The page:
Here are some of the Facebook Reviews of Ahead of the Curve:
“Liked it. Nice mix of first person narrative and overview of basic business school concepts. Was interesting to read in light of current economic crisis. Ending got a little preachy. But overall, I liked the story.”
Good book. Great account of PDB’s time at HBS.
“Wow… this was perfect timing for the financial crisis. I liked it.”
“I really enjoyed this book. The author discusses his experience at HBS from an outsider’s perspective and shares his insights of the struggles many people have between buidling a career and buidling a life. Having recently jumped off the corporate Hamster Wheel I found it easy to relate to his frustrations, anxieties and concerns of what to do with”all that education”. I would suggest this as interesting read for anyone contemplating pursuing and MBA or struggling with a decision as to whether the investment will ultimately be worth all the time, hardwork and money. The best parts of the story seemed to definitly collect towards the back third of the book. Very relevant in light of all the has gone on in the US capital markets over the past year.”
“An interesting read for an inside look at the B-school ivey league. The book is composed of three intertwined threads.”
“The first thread is, the narrative of the author’s story: rising quickly through the ranks as an international journalist, reaching a plateau as the Paris bureau chief for a major European newspaper, and then deciding to toss it all and go (with his wife and kid) to B-school. He describes the decision process and then walks the reader through a variety of his life experiences at Harvard. The second thread is a debrief on each of the classes he took at HBS. Throughout the book, the author will diverge from the main narrative and describe the classes he was taking — the professors, the way the class was conducted, and a summary of the core content of the course. A nice refresher for those have been through B-school, and a good look into the curriculum and subject matter for those yet to do so. The final thread is the author’s own internal monologue as he struggles with the value system presented to him at HBS. He is surrounded by students who want to get rich, alumni who come to the school to talk about how they got (and are continuing to get) rich, and a school environment that expects the same from its graduates. At the end of the day, the author feels HBS is asking him to make a “bad trade” in life — exchanging time with his family and friends for wealth and status.”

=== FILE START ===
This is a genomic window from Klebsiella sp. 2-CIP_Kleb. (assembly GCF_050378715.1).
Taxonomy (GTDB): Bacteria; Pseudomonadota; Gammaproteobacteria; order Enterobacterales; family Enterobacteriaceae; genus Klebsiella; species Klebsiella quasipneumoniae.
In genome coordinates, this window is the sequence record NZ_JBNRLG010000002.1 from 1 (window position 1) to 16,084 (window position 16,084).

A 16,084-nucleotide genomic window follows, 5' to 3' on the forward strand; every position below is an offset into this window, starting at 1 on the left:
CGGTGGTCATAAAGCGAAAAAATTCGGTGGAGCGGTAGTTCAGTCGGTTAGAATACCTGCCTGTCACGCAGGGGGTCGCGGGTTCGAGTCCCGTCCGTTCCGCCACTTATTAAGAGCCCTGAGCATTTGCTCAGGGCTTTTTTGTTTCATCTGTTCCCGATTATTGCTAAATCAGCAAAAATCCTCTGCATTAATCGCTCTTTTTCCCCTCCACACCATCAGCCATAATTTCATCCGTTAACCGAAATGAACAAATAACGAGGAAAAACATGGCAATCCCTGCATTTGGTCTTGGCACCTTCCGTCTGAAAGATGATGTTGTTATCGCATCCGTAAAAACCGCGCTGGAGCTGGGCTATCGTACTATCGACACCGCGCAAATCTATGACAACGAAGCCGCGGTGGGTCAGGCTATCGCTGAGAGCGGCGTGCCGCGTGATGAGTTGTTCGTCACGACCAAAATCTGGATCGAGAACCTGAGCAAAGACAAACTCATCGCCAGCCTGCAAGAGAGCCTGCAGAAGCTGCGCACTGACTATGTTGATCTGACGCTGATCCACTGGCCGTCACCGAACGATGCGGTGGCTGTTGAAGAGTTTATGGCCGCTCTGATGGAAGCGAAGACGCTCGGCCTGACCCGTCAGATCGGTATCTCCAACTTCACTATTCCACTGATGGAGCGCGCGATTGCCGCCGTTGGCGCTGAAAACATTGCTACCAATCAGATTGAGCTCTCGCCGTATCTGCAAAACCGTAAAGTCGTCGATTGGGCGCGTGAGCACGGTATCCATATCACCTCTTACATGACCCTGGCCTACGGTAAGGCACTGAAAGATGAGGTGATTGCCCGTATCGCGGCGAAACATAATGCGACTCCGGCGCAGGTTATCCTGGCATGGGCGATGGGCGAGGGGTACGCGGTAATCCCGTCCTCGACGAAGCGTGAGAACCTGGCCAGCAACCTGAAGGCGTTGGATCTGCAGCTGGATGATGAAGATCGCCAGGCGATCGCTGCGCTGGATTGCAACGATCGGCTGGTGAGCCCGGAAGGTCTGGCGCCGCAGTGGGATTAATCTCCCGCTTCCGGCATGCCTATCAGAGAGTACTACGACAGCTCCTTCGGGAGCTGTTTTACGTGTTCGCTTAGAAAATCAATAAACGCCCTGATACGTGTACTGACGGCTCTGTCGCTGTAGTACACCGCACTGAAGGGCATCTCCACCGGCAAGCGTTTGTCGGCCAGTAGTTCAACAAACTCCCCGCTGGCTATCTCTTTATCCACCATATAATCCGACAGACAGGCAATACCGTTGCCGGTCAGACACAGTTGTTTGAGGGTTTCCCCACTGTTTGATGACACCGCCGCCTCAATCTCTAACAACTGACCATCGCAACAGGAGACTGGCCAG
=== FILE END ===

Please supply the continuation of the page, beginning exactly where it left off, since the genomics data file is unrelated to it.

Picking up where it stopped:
“This was a great look at the two years of Harvard Business school. After I started the book I wanted to pick up and head to Cambridge and start my Harvard MBA.”